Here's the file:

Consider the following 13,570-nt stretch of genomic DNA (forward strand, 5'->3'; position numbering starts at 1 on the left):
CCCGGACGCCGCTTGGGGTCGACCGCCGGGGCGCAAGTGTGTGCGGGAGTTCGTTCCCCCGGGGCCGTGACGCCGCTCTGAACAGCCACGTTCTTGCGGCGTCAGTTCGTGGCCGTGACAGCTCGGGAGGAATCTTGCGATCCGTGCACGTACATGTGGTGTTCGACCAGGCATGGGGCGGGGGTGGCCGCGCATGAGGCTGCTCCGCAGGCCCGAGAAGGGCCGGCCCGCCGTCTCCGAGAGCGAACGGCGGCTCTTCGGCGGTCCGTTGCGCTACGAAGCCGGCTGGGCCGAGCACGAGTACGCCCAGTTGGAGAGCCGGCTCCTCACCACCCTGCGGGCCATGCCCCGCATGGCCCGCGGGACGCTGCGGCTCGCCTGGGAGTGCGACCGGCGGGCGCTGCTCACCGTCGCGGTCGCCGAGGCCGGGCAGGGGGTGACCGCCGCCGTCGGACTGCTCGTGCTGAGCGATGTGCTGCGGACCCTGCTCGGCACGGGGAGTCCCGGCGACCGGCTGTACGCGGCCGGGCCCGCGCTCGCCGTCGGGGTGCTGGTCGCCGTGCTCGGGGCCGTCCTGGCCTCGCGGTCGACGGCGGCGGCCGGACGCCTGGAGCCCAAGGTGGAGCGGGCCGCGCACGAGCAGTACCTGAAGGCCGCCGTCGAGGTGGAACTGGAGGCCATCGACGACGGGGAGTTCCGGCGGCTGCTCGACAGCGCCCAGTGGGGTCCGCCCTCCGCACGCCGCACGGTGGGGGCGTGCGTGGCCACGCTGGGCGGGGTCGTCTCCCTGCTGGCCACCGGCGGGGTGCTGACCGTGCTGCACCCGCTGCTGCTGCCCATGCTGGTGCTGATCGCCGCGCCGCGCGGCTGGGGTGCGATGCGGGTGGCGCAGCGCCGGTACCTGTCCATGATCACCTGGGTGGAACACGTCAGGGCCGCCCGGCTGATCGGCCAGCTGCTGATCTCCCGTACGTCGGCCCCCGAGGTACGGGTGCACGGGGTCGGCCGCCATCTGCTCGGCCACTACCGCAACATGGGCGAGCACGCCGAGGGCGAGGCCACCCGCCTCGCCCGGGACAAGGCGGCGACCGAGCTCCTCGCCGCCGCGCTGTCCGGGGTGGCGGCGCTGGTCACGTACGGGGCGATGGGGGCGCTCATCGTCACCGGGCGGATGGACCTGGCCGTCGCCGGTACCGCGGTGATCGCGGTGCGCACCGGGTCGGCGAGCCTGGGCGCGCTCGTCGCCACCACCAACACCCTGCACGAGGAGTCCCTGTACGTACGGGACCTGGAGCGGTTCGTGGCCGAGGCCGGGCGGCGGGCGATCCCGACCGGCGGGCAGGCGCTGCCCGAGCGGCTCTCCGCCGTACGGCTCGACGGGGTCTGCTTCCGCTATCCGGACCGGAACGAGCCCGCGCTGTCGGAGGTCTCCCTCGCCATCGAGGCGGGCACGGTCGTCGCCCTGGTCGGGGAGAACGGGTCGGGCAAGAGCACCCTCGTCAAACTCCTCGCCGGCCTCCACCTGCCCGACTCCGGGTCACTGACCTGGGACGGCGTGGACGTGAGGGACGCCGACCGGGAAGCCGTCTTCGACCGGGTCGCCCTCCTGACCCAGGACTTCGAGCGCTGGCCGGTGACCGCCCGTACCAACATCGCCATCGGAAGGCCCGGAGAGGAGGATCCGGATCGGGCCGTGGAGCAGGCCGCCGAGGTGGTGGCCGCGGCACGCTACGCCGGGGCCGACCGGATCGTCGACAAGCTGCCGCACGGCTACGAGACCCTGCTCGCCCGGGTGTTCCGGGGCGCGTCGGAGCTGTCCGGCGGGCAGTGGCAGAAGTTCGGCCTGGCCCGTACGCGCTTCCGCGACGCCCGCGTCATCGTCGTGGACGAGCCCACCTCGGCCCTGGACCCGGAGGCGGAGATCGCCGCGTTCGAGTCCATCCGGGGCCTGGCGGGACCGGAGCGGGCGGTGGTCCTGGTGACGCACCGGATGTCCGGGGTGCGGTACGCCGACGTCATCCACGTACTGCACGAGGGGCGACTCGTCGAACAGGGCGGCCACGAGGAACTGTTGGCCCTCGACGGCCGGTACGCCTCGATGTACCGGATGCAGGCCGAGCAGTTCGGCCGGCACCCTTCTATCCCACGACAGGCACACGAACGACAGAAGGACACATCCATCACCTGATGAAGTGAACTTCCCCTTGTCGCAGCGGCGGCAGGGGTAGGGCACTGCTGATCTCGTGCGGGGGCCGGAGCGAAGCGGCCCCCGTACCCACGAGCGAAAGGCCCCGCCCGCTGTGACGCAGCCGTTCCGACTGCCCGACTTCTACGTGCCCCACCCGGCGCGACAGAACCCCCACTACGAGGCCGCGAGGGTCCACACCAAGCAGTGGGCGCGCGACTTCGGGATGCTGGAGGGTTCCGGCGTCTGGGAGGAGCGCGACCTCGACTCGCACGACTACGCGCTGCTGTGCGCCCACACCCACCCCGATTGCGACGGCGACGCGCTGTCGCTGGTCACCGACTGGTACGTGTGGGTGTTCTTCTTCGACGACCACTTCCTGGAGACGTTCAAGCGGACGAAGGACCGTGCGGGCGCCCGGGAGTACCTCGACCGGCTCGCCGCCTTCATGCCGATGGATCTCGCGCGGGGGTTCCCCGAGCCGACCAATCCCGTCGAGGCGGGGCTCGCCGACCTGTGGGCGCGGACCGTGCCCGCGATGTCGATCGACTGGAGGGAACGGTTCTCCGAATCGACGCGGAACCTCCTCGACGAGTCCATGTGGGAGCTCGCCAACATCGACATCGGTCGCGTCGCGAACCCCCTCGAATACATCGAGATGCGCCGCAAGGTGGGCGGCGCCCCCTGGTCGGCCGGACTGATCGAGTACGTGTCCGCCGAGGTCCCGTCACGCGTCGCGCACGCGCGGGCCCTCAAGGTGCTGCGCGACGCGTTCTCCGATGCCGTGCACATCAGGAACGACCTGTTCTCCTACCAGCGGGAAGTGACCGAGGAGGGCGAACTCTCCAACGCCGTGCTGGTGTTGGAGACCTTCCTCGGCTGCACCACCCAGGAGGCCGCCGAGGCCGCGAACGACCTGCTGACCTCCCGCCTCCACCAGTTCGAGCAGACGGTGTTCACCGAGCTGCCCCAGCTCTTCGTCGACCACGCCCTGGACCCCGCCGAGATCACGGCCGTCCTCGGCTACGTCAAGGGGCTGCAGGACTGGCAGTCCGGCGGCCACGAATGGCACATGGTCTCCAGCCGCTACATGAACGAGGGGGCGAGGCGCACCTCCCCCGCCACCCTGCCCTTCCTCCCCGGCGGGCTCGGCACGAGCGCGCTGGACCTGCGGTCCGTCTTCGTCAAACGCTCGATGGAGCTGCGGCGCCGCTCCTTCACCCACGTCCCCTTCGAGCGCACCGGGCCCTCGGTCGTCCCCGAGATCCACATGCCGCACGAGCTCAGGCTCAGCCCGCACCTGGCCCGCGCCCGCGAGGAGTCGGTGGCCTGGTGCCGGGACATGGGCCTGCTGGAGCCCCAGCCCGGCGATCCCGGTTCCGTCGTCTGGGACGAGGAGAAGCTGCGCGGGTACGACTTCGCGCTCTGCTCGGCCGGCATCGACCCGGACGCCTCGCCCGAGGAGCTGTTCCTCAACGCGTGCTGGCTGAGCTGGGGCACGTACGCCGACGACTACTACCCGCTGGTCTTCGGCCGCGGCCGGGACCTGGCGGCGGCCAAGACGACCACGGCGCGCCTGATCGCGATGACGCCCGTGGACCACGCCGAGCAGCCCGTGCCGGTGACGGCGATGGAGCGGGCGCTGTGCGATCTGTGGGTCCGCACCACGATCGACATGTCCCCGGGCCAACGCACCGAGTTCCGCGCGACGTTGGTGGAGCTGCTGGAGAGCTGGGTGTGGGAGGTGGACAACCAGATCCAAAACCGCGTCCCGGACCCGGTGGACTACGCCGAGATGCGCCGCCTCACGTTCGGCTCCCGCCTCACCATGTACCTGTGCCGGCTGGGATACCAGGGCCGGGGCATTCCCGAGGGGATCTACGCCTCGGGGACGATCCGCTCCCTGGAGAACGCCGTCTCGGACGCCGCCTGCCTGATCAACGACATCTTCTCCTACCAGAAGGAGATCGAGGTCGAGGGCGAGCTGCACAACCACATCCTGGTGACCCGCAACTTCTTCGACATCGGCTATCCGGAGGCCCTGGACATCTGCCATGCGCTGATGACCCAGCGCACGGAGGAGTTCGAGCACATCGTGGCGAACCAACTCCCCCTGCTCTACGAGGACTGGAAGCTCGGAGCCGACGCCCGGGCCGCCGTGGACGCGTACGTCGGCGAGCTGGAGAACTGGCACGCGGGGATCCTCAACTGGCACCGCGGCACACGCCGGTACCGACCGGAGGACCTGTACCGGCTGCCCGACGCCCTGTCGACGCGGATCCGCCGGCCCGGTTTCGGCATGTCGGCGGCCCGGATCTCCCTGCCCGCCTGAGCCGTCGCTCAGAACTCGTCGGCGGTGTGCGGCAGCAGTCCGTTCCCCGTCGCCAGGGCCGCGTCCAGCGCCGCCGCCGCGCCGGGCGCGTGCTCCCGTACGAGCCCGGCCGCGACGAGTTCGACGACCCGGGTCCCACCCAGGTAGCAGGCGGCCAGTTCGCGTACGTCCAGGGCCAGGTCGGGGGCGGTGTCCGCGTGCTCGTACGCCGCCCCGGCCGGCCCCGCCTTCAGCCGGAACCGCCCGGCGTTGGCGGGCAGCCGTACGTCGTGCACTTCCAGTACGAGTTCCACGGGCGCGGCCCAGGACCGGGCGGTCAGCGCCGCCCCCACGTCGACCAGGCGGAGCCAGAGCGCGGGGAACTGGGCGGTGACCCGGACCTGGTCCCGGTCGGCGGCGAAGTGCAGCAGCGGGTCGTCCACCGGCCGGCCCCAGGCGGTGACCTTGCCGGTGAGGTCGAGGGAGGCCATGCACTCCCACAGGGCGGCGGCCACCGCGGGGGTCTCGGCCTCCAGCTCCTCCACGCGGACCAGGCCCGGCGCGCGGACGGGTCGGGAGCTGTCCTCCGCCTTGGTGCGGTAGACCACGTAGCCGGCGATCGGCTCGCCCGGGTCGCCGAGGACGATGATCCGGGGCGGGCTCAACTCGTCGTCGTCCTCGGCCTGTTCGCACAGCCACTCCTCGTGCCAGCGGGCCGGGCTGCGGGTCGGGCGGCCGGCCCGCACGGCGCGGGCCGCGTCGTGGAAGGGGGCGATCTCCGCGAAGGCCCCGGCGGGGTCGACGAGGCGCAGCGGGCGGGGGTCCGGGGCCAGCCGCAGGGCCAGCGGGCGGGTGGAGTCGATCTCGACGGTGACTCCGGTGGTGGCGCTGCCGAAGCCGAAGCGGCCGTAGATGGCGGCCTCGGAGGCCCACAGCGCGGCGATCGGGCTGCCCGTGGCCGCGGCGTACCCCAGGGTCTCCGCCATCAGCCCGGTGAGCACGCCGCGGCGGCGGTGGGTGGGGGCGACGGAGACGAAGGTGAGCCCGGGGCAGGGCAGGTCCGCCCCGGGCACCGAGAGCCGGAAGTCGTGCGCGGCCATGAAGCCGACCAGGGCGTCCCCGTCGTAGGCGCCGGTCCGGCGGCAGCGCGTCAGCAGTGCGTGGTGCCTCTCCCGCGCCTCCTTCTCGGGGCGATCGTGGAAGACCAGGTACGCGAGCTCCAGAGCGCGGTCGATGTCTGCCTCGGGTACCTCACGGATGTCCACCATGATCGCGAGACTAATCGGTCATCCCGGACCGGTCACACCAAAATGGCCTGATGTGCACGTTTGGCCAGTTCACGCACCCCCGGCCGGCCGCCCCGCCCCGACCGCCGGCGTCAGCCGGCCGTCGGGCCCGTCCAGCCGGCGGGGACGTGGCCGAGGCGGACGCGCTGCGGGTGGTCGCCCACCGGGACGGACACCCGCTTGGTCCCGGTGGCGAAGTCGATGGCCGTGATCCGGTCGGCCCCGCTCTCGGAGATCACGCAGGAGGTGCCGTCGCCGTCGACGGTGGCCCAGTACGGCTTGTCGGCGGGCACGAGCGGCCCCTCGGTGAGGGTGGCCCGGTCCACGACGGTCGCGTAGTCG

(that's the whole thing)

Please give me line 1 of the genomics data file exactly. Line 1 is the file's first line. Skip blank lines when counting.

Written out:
Consider the following 13,570-nt stretch of genomic DNA (forward strand, 5'->3'; position numbering starts at 1 on the left):